The FCA has rejected calls for a review to simplify documents at the point of sale, laying the responsibility on firms to set the way they communicate to clients.
In response to a proposal from platform and Sipp provider AJ Bell to streamline client documents, the regulator agreed such documents can confuse customers, but won’t immediately act on the issue.
In July, AJ Bell chief executive Andy Bell wrote to FCA director of strategy and competition Christopher Woolard calling for a “root and branch” review of the complexity and length of disclosure documents clients receive at the point of sale.
According to Bell, usual paperwork including suitability reports and key investor information documents that can often run over 30 pages.
In the letter, Bell argued savers and investors are being deluged with paperwork when they come to taking out a financial product.
He said “the FCA should be bold” and challenge the industry to get most of the necessary investor information onto a single page document.
In the FCA response dated 3 August and released today, Woolard said it is for firms and not the FCA to decide how they communicate with consumers.
Woolard says: “This includes making disclosures as engaging for consumers as possible, and incorporating them effectively into the overall customer journey.”
The regulator says it will continue to work on disclosure rules and consider a broader review only if there is a “clear case of consumer harm” and will only make “iterative” improvements to point of sale rules where there is consumer benefit.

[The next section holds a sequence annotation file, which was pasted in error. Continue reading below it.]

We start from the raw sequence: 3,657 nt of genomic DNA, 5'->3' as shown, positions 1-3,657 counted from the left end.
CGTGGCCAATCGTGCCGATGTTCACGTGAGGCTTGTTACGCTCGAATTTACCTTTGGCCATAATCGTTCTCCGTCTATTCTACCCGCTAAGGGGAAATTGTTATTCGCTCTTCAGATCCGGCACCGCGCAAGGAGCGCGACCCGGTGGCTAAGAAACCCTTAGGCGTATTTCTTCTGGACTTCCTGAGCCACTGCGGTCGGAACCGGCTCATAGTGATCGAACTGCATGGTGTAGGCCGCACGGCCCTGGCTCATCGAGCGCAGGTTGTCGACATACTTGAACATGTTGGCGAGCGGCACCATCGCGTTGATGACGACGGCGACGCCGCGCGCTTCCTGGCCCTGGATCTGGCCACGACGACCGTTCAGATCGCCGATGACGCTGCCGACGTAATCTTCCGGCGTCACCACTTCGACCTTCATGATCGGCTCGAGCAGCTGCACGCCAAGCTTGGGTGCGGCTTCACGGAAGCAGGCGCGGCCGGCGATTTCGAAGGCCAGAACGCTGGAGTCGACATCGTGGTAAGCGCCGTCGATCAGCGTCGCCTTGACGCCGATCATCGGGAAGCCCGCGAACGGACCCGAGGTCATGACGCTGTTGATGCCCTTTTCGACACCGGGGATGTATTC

However, the FCA intends to publish further “non-handbook guidance” on effective consumer communication later this year. It will also consider disclosure as part of the proposals it outlined in its asset management market study.
Woolard says: “We are very much aware of the research around effective disclosure and therefore agree with your overarching point that lengthy documents can confuse consumers.”
“We keep our disclosure rules under review and will consider a broader review, alongside other priorities, where there is a clear case of consumer harm.”
Bell says the FCA acknowledgement of the appropriateness of documentation as an issue is a confirmation the current regime is inefficient.
However, he argues it is “hugely disappointing” the regulator is not acting on practical issues for consumers at the same time as it is involved in wide-ranging reviews of the asset management and platform sectors.
Bell says: “We agree there is also a responsibility for firms to communicate effectively with consumers but the FCA has created an environment over the years where companies feel like they need to provide swathes of information to avoid regulatory sanction. Therefore the FCA has a duty to look at that environment to give companies the confidence to make improvements.
“The further guidance on effective consumer communication that Woolard confirmed would be published later this year is a step in the right direction but to realise meaningful change we need to stop tinkering at the edges and engage in a deep dive review of point of sale disclosure as a whole.”